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Unsigned subtraction

  1. Aug 12, 2016 #1

    adjacent

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    Gold Member

    Modern computers don't have circuits dedicated for subtraction. They do it by using the method of complements.

    All is well when the 2 operands are signed 2's complement numbers. The result of addition will be another 2's complement which, when interpreted as a 2's complement number, will give the correct result provided that there's no overflow.

    Consider a 4 bit number. The unsigned range is 0 <-> 15. Signed range is -8 <-> 7.

    What happens when I do 15u - 14u? The first thought which comes is "Do the 2's complement of 14 and do 15 + (-14)". But then, -14 is not in the range of a 4 bit number.

    But if I do it anyway (Flip all bits and add 1):
    Code (Text):

      1111
    + 0010
    ------------
    1  0001  =  0001 4 bits
     
    It seems to work. My problem is that 0010 is not equal to -14 in 2's complement. It's just 2.

    Question: Why does it work? And is this even the actual way it's happening?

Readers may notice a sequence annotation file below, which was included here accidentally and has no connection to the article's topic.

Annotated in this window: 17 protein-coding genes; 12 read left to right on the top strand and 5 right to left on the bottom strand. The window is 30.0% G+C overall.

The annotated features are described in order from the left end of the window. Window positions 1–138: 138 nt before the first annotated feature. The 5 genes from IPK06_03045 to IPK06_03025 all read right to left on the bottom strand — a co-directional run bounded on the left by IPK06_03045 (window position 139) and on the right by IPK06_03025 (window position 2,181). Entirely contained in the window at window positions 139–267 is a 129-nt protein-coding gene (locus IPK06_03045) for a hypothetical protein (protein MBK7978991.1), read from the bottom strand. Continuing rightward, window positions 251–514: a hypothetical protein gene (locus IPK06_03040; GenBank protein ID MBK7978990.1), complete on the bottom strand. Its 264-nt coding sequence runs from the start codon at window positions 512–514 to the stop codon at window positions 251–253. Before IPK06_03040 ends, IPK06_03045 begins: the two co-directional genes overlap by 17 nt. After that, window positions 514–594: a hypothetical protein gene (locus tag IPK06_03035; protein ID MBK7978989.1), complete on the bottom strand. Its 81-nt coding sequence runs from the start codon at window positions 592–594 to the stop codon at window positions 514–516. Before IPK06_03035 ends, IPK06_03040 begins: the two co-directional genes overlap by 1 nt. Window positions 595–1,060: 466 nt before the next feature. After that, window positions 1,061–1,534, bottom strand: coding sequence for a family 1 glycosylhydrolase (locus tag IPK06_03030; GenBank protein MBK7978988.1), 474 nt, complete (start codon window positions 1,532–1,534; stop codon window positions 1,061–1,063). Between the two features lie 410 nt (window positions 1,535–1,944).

2. jcsd
  3. Aug 12, 2016 #2

    Mark44

    Staff: Mentor

    0010 is the 2's complement representation of -14, working with 4-bit numbers.
    You can convince yourself of this by adding 1110 (the 4-bit representation of 14) and 0010 (the 4-bit 2's complement representation of -14). You should end up with 1 0000, with the lower 4 bits being all zero.
     
  4. Aug 12, 2016 #3

    adjacent

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    If the range of 4 bit signed is -8 <-> 7, how come -14 fit in there?
    Or would it be more wise to call it modular additive inverse instead which happens to be same as 2's complement for unsigned numbers? It actually makes more sense.
     
  5. Aug 12, 2016 #4

    Mark44

    Staff: Mentor

    You're right -- -14 is not in that interval. What I said was applicable for 5 or more bits, not 4.
     
  6. Aug 13, 2016 #5

    adjacent

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    I'm not sure what you mean now. Could you elaborate?
    What exactly is it for 4 bits? 2's complement or modular additive inverse?
     
  7. Aug 13, 2016 #6

    Mark44

    Staff: Mentor

    For an unsigned 4-bit number, the range is 0 through 15. For a signed 4-bit number, the range, as you know, is -8 through 7, so neither 14 nor -14 is in that range.

    With regard to a processor with 4-bit registers, I suspect that what happens when 15 - 14 is computed:
    1. 15 - 14 is interpreted as 15 + (-14)
    2. -14 is converted to its 2's complement form, or 0010
    3. 15 - 14 is interpreted as 1111 + 0010, which results in 0001, which is the correct answer.
     
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